UN climate talks spark cautious optimism for global progress

Negotiators from more than 190 countries will meet in Lima, Peru, for two weeks to work on drafts for a global climate deal that is supposed to be adopted next year in Paris. The 12-day gathering marks the end to a 20-year standoff, and will be a crucial test for the U.N., which over two decades has failed to reduce the greenhouse gas emissions blamed for global warming. The talks come just a month after a scientific assessment by the U.N.’s expert panel on climate change warned that rising global temperatures could have an irreversible impact on people and ecosystems. But there is little expectation that negotiators will agree on enforceable legal terms.

Climate change will not be solved only by the United States and China. But it certainly will not be solved without them.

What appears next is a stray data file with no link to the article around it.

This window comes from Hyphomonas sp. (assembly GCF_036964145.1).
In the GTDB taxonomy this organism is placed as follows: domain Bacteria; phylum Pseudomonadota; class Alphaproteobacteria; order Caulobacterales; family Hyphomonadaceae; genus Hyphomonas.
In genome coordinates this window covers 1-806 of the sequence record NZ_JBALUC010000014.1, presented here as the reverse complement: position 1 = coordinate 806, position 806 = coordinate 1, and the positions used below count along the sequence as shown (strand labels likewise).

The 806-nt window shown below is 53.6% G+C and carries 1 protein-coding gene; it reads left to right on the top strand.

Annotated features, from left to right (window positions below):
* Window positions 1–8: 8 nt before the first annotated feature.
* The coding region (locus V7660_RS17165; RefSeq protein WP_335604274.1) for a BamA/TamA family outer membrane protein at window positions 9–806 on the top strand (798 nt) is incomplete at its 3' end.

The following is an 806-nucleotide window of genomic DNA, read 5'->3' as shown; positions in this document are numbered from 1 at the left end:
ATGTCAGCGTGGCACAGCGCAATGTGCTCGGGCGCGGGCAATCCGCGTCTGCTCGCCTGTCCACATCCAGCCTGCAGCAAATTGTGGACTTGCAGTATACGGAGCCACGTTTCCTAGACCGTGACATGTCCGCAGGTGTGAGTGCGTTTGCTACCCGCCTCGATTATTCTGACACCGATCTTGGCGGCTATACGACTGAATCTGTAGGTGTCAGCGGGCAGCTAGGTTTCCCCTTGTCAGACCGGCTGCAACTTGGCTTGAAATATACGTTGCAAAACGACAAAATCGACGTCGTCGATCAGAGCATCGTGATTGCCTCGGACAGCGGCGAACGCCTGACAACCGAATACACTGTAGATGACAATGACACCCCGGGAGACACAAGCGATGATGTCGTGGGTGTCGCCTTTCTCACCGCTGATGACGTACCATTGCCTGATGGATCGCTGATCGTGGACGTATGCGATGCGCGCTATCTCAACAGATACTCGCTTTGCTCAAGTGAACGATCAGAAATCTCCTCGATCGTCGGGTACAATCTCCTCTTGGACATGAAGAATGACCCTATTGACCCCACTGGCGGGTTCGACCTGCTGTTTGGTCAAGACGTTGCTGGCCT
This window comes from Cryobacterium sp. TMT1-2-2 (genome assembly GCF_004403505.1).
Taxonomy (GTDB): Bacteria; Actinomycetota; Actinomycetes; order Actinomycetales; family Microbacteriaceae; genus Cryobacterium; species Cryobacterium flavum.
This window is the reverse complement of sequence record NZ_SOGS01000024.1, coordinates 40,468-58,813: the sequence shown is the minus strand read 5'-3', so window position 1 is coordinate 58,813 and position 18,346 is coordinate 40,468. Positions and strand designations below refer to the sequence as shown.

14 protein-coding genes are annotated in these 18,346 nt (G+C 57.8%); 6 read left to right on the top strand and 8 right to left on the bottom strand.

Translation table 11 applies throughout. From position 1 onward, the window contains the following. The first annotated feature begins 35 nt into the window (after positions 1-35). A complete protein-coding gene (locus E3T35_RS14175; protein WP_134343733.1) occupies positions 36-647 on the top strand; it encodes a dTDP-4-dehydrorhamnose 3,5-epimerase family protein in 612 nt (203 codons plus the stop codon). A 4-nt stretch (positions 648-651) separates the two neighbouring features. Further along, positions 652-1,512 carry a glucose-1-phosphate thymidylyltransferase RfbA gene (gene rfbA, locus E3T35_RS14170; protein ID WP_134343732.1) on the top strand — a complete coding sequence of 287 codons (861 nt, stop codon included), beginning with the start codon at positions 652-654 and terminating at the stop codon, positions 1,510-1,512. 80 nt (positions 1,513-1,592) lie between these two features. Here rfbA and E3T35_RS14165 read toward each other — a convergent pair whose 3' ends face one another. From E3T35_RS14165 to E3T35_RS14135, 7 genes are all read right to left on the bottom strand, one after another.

U.N. climate chief Christiana Figueres

Pledges by Chinese President Xi Jinping and U.S. President Barack Obama earlier this month to limit their carbon emissions after 2020 sent a powerful signal that a global deal could be possible next year. The two countries, which produce about 40 percent of all global emissions, have long been adversaries in the U.N. climate talks. The U.N. Environment Program earlier this month warned of a growing gap between what countries promise to do about carbon pollution and what scientists say needs to be done to meet that goal.